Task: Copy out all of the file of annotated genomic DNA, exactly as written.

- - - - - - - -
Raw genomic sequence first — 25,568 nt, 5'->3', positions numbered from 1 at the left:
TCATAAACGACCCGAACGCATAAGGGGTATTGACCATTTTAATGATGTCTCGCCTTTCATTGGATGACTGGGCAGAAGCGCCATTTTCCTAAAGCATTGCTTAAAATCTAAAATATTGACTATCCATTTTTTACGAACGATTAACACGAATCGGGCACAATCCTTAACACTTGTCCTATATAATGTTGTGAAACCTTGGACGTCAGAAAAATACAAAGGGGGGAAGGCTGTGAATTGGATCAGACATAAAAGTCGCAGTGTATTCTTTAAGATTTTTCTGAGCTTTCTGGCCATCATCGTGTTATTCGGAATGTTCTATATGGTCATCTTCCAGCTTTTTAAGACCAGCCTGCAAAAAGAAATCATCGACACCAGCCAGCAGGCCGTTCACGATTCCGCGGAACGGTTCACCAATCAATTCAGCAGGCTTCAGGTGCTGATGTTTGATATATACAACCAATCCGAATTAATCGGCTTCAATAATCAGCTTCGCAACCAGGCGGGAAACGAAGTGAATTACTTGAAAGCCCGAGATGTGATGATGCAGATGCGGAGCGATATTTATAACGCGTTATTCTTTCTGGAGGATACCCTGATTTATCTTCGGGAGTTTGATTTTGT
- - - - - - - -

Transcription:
Raw genomic sequence first — 25,568 nt, 5'->3', positions numbered from 1 at the left:
TCATAAACGACCCGAACGCATAAGGGGTATTGACCATTTTAATGATGTCTCGCCTTTCATTGGATGACTGGGCAGAAGCGCCATTTTCCTAAAGCATTGCTTAAAATCTAAAATATTGACTATCCATTTTTTACGAACGATTAACACGAATCGGGCACAATCCTTAACACTTGTCCTATATAATGTTGTGAAACCTTGGACGTCAGAAAAATACAAAGGGGGGAAGGCTGTGAATTGGATCAGACATAAAAGTCGCAGTGTATTCTTTAAGATTTTTCTGAGCTTTCTGGCCATCATCGTGTTATTCGGAATGTTCTATATGGTCATCTTCCAGCTTTTTAAGACCAGCCTGCAAAAAGAAATCATCGACACCAGCCAGCAGGCCGTTCACGATTCCGCGGAACGGTTCACCAATCAATTCAGCAGGCTTCAGGTGCTGATGTTTGATATATACAACCAATCCGAATTAATCGGCTTCAATAATCAGCTTCGCAACCAGGCGGGAAACGAAGTGAATTACTTGAAAGCCCGAGATGTGATGATGCAGATGCGGAGCGATATTTATAACGCGTTATTCTTTCTGGAGGATACCCTGATTTATCTTCGGGAGTTTGATTTTGT